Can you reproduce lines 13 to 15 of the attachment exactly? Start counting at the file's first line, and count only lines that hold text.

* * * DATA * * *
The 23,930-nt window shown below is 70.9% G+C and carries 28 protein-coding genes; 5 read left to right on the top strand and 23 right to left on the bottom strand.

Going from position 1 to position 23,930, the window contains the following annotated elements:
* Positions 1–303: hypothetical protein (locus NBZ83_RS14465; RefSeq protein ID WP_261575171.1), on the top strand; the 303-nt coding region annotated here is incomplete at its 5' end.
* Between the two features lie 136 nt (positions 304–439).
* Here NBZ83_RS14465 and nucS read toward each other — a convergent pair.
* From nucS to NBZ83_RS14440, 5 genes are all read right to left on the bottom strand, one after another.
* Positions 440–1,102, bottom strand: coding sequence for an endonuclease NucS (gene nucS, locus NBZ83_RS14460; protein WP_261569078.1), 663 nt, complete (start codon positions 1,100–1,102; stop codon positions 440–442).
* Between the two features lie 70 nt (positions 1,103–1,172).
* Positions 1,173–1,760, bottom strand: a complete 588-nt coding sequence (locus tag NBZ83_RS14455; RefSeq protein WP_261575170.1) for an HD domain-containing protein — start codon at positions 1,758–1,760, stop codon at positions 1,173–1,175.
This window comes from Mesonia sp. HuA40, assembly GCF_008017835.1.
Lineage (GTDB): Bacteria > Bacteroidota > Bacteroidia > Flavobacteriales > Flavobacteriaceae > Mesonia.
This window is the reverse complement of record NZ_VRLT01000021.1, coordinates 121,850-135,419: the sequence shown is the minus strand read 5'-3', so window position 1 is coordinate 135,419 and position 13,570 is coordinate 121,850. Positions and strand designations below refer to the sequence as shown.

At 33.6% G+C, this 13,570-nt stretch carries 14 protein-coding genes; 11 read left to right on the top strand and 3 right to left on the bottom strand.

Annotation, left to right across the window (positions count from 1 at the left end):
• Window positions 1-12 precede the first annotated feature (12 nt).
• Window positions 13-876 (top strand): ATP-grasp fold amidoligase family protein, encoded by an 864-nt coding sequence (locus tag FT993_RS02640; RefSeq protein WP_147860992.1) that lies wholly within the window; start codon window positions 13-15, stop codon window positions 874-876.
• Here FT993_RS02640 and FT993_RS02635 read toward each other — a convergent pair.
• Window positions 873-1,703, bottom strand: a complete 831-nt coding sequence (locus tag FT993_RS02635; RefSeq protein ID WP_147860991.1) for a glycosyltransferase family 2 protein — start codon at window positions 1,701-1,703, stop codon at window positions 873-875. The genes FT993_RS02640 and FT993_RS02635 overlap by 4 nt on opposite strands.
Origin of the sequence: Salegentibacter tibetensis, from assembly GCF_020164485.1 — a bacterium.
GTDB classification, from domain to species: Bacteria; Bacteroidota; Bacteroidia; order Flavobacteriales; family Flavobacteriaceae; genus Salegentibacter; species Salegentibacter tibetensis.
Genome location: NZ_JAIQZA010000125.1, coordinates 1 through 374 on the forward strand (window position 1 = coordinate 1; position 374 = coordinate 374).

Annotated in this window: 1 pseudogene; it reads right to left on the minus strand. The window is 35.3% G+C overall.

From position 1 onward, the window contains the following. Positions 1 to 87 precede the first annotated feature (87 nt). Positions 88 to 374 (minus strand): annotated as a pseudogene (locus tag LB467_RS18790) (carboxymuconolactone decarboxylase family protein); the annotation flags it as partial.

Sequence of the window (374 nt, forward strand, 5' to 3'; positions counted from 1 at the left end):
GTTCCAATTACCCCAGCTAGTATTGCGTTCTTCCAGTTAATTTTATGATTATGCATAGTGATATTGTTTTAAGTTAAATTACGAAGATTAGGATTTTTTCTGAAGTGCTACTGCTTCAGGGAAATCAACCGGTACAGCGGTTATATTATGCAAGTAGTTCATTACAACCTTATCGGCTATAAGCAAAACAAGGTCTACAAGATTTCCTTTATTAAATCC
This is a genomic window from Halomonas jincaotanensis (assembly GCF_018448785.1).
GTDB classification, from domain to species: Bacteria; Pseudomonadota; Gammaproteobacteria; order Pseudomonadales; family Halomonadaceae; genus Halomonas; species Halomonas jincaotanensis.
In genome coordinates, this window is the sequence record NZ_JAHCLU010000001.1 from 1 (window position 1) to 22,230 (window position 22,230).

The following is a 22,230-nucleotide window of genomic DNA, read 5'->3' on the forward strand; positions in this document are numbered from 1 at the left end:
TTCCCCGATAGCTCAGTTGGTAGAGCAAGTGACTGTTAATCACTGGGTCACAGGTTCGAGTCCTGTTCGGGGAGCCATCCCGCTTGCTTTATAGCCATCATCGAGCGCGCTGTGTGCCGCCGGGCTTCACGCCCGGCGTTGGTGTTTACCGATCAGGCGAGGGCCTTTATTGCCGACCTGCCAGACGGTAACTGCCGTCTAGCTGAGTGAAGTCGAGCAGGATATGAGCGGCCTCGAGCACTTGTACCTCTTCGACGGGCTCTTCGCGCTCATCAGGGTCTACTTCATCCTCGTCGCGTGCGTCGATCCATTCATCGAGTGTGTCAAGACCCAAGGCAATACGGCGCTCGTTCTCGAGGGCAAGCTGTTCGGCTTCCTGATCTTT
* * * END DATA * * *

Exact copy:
At 33.6% G+C, this 13,570-nt stretch carries 14 protein-coding genes; 11 read left to right on the top strand and 3 right to left on the bottom strand.

Annotation, left to right across the window (positions count from 1 at the left end):
• Window positions 1-12 precede the first annotated feature (12 nt).